• July 14 rehearsal (M.G.M. Stage 1, Culver City, California)
  • July 15 rehearsal (M.G.M. Stage 1, Culver City, California)
  • July 24 rehearsal (R.C.A. studios, Hollywood, California)
  • July 29 rehearsal (M.G.M. studios, Culver City, California)
  • August 4 rehearsal (Convention Center, International Hotel, Las Vegas, Nevada)
  • August 7 stage rehearsal
  • August 10 stage rehearsal
  • August 10 opening night show
  • August 11 dinner show
  • August 11 midnight show
  • August 12 dinner show
  • August 12 midnight show
  • August 13 dinner show
  • September 9 (Arizona Veterans Memorial Coliseum, Phoenix)



The concert film reached #22 on the Variety National Box Office Survey on its original theatrical release in 1970. Gene Siskel of the Chicago Tribune described it as "a carefully managed […] concert designed to promote his future engagements in Nevada." He noted that "fans will be enthralled as Presley sings more than a dozen of his hits" but that "persons hoping to learn about the man after hours will be disappointed."[1]

2001 versionEdit

In 2001, a new version of That's the Way it Is was compiled. The new version eliminated much of the documentary and non-Elvis content of the original in favor of adding additional performances of Elvis rehearsing and in concert. The final film runs 12 minutes shorter than the original, but contains more music, although several performances included in the original film are omitted (most notably the concert performance of "I Just Can't Help Believin'", even though the new version of the film features footage of Presley rehearsing the song and being concerned about remembering its lyrics on stage).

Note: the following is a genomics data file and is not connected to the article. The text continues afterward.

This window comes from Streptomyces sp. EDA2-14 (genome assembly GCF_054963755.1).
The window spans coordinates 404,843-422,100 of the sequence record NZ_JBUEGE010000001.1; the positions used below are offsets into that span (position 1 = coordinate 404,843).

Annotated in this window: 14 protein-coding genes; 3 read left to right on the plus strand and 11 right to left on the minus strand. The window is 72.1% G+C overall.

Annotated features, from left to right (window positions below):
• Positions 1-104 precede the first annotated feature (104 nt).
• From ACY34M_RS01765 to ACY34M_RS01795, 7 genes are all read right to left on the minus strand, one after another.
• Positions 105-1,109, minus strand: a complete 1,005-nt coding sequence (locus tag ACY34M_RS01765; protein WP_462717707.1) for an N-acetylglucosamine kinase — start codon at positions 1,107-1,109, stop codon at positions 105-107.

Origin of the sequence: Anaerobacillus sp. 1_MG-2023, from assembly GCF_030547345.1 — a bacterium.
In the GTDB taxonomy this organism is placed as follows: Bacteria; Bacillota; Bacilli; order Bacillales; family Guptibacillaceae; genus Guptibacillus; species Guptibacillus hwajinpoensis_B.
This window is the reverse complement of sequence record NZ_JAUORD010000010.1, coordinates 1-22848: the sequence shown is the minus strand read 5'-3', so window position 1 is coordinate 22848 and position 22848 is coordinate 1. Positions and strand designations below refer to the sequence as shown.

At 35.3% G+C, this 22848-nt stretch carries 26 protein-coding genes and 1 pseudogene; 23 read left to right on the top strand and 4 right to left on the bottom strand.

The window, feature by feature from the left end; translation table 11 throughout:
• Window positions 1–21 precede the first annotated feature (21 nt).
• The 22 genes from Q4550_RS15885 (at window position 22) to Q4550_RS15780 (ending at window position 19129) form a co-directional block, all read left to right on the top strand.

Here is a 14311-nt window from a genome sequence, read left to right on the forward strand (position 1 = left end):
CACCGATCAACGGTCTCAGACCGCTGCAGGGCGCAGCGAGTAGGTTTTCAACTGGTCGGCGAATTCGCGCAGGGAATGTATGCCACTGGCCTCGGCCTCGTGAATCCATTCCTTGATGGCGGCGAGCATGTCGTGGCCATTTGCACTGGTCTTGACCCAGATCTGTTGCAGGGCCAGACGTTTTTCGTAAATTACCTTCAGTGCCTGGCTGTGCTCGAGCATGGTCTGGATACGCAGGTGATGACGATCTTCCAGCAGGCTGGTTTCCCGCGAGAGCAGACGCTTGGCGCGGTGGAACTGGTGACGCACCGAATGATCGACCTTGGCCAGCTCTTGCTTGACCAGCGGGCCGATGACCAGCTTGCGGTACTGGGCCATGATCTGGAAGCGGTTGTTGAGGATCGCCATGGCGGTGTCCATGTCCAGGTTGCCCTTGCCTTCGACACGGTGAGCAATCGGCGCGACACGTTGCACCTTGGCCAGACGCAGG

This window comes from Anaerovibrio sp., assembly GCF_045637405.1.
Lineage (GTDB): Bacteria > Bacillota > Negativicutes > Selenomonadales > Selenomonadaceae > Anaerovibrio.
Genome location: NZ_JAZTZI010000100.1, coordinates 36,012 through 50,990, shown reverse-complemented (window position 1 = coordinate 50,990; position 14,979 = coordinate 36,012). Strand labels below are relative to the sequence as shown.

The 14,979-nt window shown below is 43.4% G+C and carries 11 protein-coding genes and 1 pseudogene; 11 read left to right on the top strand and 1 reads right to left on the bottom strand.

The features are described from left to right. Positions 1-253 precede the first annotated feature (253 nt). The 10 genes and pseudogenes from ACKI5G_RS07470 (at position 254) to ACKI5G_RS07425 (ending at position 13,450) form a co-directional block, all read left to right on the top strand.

The special edition was released on January 19, 2001, when this new version made its worldwide debut on the cable network, Turner Classic Movies and produced by award-winning producer Rick Schmidlin.

In August 2007 a two-disc DVD "special edition" was released by Warner/Turner that has both the reworked version plus the original cut. The original, however, has only a mono soundtrack [it was made with 4 track stereo]. The DVD also includes approximately 35 minutes of additional performances and other footage that was not included in either edition.

2014 versionEdit

A Two Disc Special Edition Premium Digibook was announced for release in August 12, 2014. With thousands of feet of materials including sequences added to capture with greater intimacy Elvis' performances and his creative process behind-the-scenes, the previously released Special Edition is now being made available as a Blu-ray two disc Special Edition Premium Digibook. Denis Sanders (Shock Treatment) directed this "rockumentary." Academy Award nominated Lucien Ballard (The Wild Bunch) was the cinematographer. Disc 1 (DVD) 2001 Special Edition and Special Features: - Patch It Up: The Restoration of Elvis: That's The Way It Is - 12 Outtakes - song/nonmusical sequences - 1970 Original Theatrical Version Disc 2 (DVD) 1970 Original Theatrical Version and Special Features: - 12 Outtakes - song/nonmusical sequences


  1. ^ Siskel, Gene (May 26, 1971). "Taking Off". Chicago Tribune. Chicago, Illinois: Tribune Media Services. p. 7, s. 2.